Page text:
For best general history, I still like Justin Smith's two-volume The War with Mexico, and K. Jack Bauer's The Mexican War much better than the ubiquitous So Far from God, by John S. D. Eisenhower.
Eyewitness to War: Prints and Daguerreotypes of the Mexican War, by Marni Sandweiss, Rick Stewart, and Ben W. Huseman, is great for the popular prints and photographs of the war.
My Confession, by Sam Chamberlain. A classic, firsthand account by a private in the 1st US Dragoons, with many lies but many truths too. Illustrated by his watercolors. Get the Texas State Historical Society edition, edited by Bill Goetzmann.
Sam Chamberlain's Mexican War: The San Jacinto Museum of History Paintings, by William H. Goetzmann (Texas State Historical Society, 1993). This is an adjunct to Chamberlain's My Confession, with lots of his watercolor paintings of everything from Bexar to Monterrey and Buena Vista.
Diary & Letters of Josiah Gregg, vols. 1 and 2. Gregg was a traveler, author, (Commerce of the Prairies) amateur scientist, medical doctor, and chronicler; important observations on the march of Wool's Central Division from San Antonio to Saltillo, and the Battle of Buena Vista.
On the Prairies of Palo Alto: Historical Archaeology of the U.S.-Mexican War Battlefield, by Charles M. Haecker and Jeffrey G. Mauck (Texas A&M University Press, 1997). An in-depth study of the battle, the topography of the battlefield, weapons and equipment of both sides, and archaeological evidence. Well illustrated, including some great pen-and-ink drawings by Gary Zaboly.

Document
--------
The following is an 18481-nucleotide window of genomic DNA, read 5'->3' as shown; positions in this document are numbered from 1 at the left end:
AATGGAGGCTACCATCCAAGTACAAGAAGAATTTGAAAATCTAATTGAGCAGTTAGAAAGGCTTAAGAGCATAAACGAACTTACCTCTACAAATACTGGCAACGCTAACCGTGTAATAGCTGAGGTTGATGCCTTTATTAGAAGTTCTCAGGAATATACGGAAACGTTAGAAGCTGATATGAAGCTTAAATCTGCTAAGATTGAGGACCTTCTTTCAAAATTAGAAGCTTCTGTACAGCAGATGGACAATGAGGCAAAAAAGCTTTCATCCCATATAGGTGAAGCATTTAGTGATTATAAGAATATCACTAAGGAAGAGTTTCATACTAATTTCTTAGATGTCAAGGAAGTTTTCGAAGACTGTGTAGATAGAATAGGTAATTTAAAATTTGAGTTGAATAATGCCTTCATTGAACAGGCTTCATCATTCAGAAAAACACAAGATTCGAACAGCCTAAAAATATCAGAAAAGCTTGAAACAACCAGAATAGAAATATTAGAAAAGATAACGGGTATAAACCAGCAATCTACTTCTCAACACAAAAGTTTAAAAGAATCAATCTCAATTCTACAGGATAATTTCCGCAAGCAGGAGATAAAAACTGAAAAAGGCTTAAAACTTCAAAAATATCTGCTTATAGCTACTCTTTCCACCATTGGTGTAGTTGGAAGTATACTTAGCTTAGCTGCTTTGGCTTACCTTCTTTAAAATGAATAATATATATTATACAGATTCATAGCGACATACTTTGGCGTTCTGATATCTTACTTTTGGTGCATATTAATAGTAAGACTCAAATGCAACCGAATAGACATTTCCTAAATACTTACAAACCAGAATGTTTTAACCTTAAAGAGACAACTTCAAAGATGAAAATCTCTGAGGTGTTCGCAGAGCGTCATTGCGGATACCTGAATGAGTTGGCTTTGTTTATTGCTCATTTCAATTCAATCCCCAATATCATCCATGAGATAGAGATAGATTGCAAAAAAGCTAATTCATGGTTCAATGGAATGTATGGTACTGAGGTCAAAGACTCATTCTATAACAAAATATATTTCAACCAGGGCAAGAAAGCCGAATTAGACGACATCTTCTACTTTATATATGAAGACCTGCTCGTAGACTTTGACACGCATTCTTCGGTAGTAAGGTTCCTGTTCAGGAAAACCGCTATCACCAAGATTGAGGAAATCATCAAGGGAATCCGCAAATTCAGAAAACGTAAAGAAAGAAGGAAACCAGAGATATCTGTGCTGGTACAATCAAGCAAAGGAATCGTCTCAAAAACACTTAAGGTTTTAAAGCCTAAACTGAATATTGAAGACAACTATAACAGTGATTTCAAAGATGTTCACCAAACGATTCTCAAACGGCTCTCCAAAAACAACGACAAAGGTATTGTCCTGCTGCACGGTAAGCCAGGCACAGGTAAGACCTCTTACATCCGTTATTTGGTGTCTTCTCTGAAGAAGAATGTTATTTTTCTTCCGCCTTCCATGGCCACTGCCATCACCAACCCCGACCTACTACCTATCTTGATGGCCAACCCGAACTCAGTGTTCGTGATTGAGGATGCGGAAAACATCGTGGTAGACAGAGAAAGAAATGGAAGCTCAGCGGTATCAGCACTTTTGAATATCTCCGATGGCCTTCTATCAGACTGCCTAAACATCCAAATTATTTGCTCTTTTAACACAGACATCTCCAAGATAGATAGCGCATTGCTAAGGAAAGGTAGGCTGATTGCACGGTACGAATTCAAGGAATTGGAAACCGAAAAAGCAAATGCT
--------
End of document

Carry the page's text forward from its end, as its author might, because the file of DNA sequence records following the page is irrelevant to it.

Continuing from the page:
Chronicles of the Gringos: The U.S. Army in the Mexican War, 1846-1848: Accounts of Eyewitnesses & Combatants, edited by George Winston Smith and Charles Judah (Univ. of New Mexico Press, 1968). Despite the age of the book, cheap used copies abound.
My favorite published Mexican War letters are probably Monterrey is Ours! The Mexican War Letters of Lieutenant Dana, 1845-1847, edited by Robert H. Ferrell (University Press of Kentucky, 1990). It covers Lt. Napoleon J. T. Dana's experiences in the war, from camp in Corpus Christi in 1845 to the capture of Monterrey. You wouldn't believe some of the racy stuff he wrote to his wife; must've been lonely
I also really like My Life in the Old Army: The Reminiscences of Abner Doubleday, edited by Joseph E. Chance (TCU Press, 1998). Doubleday didn't invent baseball, but he wrote some fascinating accounts of the the Battle of Monterrey, the peripheral role he had in the Battle of Buena Vista, and his travels seeking adventure in northeastern Mexico.
There are tons of great books written during or shortly after the Mexican War available free for downloading at www.books.google.com A few of them include Carleton's The Battle of Buena Vista; various official U.S. Army registers and rosters; Mexican accounts, etc. This one, for example, is very good: To Mexico with Scott: The Letters of Captain E. Kirby Smith:
For you Spanish speakers, there's a wonderful book available online that covers in great depth the Mexican War in the northern state of Nuevo Leon. There's much on the politics, military actions, guerrilla warfare, commerce, and so forth. It also covers the state's role in the Texas Revolution and the Federalist Wars. Leticia Martinez Cardenas et al., La Guerra Mexico-Estados Unidos: Su Impacto en Nuevo Leon, 1835-1848 (Senado de la Republica, 2003): 22.214.171.124/basesweb/cgi-bin/b_digital/bibliodigital/La%20guerra%20mexico%20usasu%20impacto%20en%20NL.pdf